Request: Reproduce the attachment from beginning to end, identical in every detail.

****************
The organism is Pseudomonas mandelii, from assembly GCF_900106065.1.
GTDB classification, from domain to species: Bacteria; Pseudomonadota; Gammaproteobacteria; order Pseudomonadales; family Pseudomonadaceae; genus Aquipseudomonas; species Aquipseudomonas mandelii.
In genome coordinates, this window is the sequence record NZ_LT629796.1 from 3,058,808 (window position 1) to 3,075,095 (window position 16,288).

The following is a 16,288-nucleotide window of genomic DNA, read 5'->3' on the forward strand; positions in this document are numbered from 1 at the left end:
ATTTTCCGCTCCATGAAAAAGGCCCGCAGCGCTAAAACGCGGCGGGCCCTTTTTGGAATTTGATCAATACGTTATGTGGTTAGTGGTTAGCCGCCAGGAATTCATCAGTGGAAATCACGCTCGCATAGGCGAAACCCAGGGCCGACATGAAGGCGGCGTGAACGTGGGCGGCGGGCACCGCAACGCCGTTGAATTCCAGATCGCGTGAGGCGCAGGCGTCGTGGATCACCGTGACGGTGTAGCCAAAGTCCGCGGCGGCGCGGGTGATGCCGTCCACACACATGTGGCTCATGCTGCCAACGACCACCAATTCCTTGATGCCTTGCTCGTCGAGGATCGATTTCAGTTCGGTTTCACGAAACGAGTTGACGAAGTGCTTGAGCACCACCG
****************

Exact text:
The organism is Pseudomonas mandelii, from assembly GCF_900106065.1.
GTDB classification, from domain to species: Bacteria; Pseudomonadota; Gammaproteobacteria; order Pseudomonadales; family Pseudomonadaceae; genus Aquipseudomonas; species Aquipseudomonas mandelii.
In genome coordinates, this window is the sequence record NZ_LT629796.1 from 3,058,808 (window position 1) to 3,075,095 (window position 16,288).

The following is a 16,288-nucleotide window of genomic DNA, read 5'->3' on the forward strand; positions in this document are numbered from 1 at the left end:
ATTTTCCGCTCCATGAAAAAGGCCCGCAGCGCTAAAACGCGGCGGGCCCTTTTTGGAATTTGATCAATACGTTATGTGGTTAGTGGTTAGCCGCCAGGAATTCATCAGTGGAAATCACGCTCGCATAGGCGAAACCCAGGGCCGACATGAAGGCGGCGTGAACGTGGGCGGCGGGCACCGCAACGCCGTTGAATTCCAGATCGCGTGAGGCGCAGGCGTCGTGGATCACCGTGACGGTGTAGCCAAAGTCCGCGGCGGCGCGGGTGATGCCGTCCACACACATGTGGCTCATGCTGCCAACGACCACCAATTCCTTGATGCCTTGCTCGTCGAGGATCGATTTCAGTTCGGTTTCACGAAACGAGTTGACGAAGTGCTTGAGCACCACCG